Sometimes the solution can cause as much mischief as the problem it's trying to correct. Kaspersky Lab said Thursday that it has suspended the distribution of its tool for removing the Flashback Trojan (sometimes called "Flashfake") that spread like wildfire in Apple's Mac computers this month. The firm pointed to a bug that's causing the tool to mess with user settings in the machines it's supposed to be fixing.
"Kaspersky Lab has identified an issue with its free Kaspersky Flashfake Removal Tool," the company said in a statement on its site. "In some cases it is possible that the use of the tool could result in erroneous removal of certain user settings including auto-start configurations, user configurations in browsers, and file sharing data."
The antivirus vendor said the Flashfake Removal Tool would be made available again once the bug was fixed. Another Flashback tool form Kaspersky, called Flashback Checker, is still up and running, the company said. Flashback Checker doesn't remove the Flashback Trojan, which attacks Macs by way of a Java vulnerability that's been fixed in an updated version of the software. Instead, the Flashback Checker tool scans a user's Mac to see if it's infected and if not, checks if the system has the latest Java update installed to prevent an attack.
Users of the Kaspersky Flashfake Removal Tool who have experienced problems on their computers were encouraged to email email@example.com or to call the company's Moscow offices at +7 (495) 797-70-32 for round-the-clock assistance in English or Russian.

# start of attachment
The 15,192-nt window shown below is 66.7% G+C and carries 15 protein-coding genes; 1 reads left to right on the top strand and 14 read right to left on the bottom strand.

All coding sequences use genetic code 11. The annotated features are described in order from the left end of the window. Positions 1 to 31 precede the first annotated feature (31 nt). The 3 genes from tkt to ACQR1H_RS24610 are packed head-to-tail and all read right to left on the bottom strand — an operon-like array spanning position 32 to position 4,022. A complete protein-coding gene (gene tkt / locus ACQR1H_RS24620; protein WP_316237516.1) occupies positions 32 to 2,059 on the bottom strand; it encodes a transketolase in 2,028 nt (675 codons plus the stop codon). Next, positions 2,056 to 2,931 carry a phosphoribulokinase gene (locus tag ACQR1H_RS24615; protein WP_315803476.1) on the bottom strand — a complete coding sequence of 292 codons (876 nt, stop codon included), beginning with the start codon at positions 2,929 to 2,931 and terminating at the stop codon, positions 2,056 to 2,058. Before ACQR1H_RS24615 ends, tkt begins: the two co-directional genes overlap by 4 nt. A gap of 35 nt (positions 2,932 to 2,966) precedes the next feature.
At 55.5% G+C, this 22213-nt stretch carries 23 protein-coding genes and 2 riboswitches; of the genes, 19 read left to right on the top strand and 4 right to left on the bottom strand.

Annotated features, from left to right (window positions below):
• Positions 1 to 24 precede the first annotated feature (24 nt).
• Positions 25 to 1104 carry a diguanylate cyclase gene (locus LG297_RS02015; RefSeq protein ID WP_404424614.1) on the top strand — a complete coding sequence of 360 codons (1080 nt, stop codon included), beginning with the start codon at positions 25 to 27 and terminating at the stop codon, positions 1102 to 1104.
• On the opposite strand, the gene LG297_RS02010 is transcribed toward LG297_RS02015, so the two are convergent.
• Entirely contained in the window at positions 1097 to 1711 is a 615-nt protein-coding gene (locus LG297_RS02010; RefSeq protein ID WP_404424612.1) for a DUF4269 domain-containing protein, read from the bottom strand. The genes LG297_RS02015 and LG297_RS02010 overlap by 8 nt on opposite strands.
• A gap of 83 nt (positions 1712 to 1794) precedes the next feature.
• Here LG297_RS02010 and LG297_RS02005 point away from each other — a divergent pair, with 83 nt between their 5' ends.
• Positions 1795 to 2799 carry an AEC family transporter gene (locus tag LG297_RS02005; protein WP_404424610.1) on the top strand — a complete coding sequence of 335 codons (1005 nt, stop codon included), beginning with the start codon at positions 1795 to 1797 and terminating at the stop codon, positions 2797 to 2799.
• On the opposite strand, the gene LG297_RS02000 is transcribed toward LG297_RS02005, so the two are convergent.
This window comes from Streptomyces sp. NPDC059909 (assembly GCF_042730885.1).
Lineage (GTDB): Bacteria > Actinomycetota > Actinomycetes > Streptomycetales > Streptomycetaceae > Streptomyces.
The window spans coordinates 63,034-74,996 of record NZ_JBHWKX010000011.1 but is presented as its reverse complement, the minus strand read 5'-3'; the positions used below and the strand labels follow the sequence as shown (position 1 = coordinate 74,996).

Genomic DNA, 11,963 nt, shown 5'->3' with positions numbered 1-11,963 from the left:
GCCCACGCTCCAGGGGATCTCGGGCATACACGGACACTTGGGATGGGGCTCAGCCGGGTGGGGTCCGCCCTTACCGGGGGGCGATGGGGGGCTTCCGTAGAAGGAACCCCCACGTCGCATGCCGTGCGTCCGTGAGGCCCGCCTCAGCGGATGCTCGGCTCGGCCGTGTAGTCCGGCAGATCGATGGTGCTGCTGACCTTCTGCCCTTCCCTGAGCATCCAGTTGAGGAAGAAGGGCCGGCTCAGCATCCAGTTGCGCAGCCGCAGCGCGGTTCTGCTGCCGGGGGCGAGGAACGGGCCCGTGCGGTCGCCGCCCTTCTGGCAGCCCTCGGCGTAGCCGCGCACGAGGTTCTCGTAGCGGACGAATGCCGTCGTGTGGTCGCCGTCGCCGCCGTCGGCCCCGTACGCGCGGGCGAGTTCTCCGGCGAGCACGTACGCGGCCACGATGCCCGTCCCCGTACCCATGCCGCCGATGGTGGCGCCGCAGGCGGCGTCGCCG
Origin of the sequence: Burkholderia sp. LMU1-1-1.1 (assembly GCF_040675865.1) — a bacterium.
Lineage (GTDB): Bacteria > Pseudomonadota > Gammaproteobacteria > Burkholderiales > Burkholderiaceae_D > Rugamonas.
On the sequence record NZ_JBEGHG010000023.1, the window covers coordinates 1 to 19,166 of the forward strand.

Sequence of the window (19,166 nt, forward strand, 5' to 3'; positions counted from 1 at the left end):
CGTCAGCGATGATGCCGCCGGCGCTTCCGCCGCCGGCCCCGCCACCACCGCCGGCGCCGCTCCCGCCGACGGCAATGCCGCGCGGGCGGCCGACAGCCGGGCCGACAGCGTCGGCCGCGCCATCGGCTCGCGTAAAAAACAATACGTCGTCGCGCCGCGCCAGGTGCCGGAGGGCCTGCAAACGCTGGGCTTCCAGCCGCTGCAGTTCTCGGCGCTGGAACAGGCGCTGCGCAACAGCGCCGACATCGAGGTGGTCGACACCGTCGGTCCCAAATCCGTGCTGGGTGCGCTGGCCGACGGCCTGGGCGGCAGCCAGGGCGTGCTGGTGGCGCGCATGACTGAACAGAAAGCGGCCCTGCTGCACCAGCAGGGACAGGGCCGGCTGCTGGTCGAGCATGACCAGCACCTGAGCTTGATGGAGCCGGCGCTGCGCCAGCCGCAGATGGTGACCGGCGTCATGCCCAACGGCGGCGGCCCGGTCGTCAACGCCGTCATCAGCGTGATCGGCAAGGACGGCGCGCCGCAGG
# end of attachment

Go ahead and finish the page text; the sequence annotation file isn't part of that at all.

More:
UPDATE: Kaspersky Lab said early Friday that it has fixed its Flashfake Removal Tool. Here's a statement that a spokesman for the security company sent PCMag:
Kaspersky Lab has successfully fixed its free Kaspersky Flashfake Removal Tool. A bug was identified in the original version of the tool, which was first reported at approximately 17:40 MSK (GMT+4) on April 12. The tool was taken offline for maintenance.
A new version of the tool with the necessary updates was released at 3:30 MSK (GMT +4) on April 13. It is available now and fully operational.
Users can visit www.flashbackcheck.com to verify if they're infected with Flashfake and use the Kaspersky Flashfake Removal Tool to disinfect their computers.
Customers who previously encountered problems with the Flashfake Removal Tool are encouraged to contact Kaspersky Lab's technical support at firstname.lastname@example.org
Kaspersky Lab apologizes for any inconvenience caused by this issue. The company is focused on creating utilities to keep users safe from infection and will continue to improve its internal processes to prevent such errors from occurring in the future.
Kaspersky is one of several security vendors that have released Flashback detector and removal tools in the past few days.
Dr. Web, the company that originally highlighted the magnitude of the infection, offers an Anti-Flashback online checker and a Light Scanner for OS X tool to detect and remove the infection. Symantec also now has an OSX.Flashback.K Removal Tool, while F-Secure also released its own removal tool, available as a Zip file on its website.
Though somewhat late to the party, Apple on Thursday released its own tool to remove the Flashback malware from compromised Macs. Apple released the fix as a Java update that detects and removes Flashback from infected computers.
This is the third update released by the company this week—the first two closed the Java vulnerability that Flashback was exploiting to infect Macs in the first place. The latest update is essentially the same update closing the vulnerability, but with the removal tool bundled in.
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